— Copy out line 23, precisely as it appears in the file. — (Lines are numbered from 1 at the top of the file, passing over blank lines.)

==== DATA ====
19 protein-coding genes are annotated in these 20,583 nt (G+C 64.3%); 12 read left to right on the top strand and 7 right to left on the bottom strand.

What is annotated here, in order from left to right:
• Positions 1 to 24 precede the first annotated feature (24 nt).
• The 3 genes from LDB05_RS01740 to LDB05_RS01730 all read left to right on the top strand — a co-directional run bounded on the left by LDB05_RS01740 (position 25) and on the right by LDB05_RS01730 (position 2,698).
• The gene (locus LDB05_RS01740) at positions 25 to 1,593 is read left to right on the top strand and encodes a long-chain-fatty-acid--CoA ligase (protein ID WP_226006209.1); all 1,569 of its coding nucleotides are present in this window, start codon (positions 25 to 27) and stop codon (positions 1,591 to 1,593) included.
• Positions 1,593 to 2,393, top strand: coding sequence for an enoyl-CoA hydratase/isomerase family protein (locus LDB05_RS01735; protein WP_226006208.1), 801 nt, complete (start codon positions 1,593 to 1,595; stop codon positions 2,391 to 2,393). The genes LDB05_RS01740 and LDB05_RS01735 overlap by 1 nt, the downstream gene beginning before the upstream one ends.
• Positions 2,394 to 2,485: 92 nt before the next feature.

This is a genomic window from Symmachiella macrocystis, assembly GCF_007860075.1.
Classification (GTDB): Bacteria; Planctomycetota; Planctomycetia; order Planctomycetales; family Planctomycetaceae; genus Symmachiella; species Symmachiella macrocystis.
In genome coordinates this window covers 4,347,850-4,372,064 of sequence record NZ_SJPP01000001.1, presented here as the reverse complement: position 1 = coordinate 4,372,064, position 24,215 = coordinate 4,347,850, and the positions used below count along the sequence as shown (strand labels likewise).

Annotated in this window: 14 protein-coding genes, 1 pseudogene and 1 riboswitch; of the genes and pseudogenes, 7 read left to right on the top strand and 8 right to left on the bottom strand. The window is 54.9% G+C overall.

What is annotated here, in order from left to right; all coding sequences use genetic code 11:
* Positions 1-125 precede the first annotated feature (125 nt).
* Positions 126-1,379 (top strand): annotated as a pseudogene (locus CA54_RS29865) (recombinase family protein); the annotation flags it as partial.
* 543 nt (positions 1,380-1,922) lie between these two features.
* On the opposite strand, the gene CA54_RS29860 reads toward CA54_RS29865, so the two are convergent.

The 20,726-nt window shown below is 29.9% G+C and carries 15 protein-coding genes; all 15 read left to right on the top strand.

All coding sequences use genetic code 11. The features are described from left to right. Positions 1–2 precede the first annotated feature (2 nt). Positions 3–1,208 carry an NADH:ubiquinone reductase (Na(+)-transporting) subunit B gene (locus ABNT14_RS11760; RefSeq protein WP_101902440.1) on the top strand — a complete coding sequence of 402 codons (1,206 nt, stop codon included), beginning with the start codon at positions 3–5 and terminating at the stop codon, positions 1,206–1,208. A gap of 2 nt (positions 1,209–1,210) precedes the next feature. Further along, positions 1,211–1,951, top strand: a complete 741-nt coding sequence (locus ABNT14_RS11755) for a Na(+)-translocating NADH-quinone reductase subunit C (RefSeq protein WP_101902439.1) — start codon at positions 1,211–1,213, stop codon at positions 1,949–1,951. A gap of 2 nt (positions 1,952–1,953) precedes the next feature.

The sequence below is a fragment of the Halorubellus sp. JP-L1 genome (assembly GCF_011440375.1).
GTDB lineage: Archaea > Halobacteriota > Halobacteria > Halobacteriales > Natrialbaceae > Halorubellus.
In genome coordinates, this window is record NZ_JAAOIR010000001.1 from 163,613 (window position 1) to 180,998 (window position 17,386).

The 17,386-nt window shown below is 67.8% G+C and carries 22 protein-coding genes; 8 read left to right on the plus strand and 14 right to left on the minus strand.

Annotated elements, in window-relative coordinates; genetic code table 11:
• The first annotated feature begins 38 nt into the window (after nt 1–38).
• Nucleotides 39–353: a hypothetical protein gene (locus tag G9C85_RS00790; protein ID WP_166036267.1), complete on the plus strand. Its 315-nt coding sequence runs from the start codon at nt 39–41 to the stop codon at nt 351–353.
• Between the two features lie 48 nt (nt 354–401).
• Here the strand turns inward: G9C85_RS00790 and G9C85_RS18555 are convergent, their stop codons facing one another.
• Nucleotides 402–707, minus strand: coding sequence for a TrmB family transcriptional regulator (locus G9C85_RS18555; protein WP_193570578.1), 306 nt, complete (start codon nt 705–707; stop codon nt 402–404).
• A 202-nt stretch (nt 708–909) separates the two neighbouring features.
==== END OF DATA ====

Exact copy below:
Annotated elements, in window-relative coordinates; genetic code table 11: